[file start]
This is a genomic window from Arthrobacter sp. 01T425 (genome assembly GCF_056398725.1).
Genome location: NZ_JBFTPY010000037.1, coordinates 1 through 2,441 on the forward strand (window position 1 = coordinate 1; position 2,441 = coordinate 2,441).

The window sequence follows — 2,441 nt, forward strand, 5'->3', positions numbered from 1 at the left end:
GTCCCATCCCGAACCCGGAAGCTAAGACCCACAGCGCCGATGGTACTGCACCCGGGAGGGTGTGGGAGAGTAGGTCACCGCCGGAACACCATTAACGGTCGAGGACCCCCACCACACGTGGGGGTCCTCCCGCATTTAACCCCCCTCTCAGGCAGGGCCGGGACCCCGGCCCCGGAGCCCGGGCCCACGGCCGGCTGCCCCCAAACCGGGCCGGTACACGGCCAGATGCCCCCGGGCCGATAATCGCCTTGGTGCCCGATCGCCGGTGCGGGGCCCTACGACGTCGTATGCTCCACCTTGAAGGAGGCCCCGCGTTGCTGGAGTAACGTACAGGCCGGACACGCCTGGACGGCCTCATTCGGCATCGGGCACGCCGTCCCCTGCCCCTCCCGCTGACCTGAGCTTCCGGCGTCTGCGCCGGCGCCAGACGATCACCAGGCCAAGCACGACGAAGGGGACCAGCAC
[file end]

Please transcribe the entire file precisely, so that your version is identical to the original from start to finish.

This is a genomic window from Arthrobacter sp. 01T425 (genome assembly GCF_056398725.1).
Genome location: NZ_JBFTPY010000037.1, coordinates 1 through 2,441 on the forward strand (window position 1 = coordinate 1; position 2,441 = coordinate 2,441).

The window sequence follows — 2,441 nt, forward strand, 5'->3', positions numbered from 1 at the left end:
GTCCCATCCCGAACCCGGAAGCTAAGACCCACAGCGCCGATGGTACTGCACCCGGGAGGGTGTGGGAGAGTAGGTCACCGCCGGAACACCATTAACGGTCGAGGACCCCCACCACACGTGGGGGTCCTCCCGCATTTAACCCCCCTCTCAGGCAGGGCCGGGACCCCGGCCCCGGAGCCCGGGCCCACGGCCGGCTGCCCCCAAACCGGGCCGGTACACGGCCAGATGCCCCCGGGCCGATAATCGCCTTGGTGCCCGATCGCCGGTGCGGGGCCCTACGACGTCGTATGCTCCACCTTGAAGGAGGCCCCGCGTTGCTGGAGTAACGTACAGGCCGGACACGCCTGGACGGCCTCATTCGGCATCGGGCACGCCGTCCCCTGCCCCTCCCGCTGACCTGAGCTTCCGGCGTCTGCGCCGGCGCCAGACGATCACCAGGCCAAGCACGACGAAGGGGACCAGCAC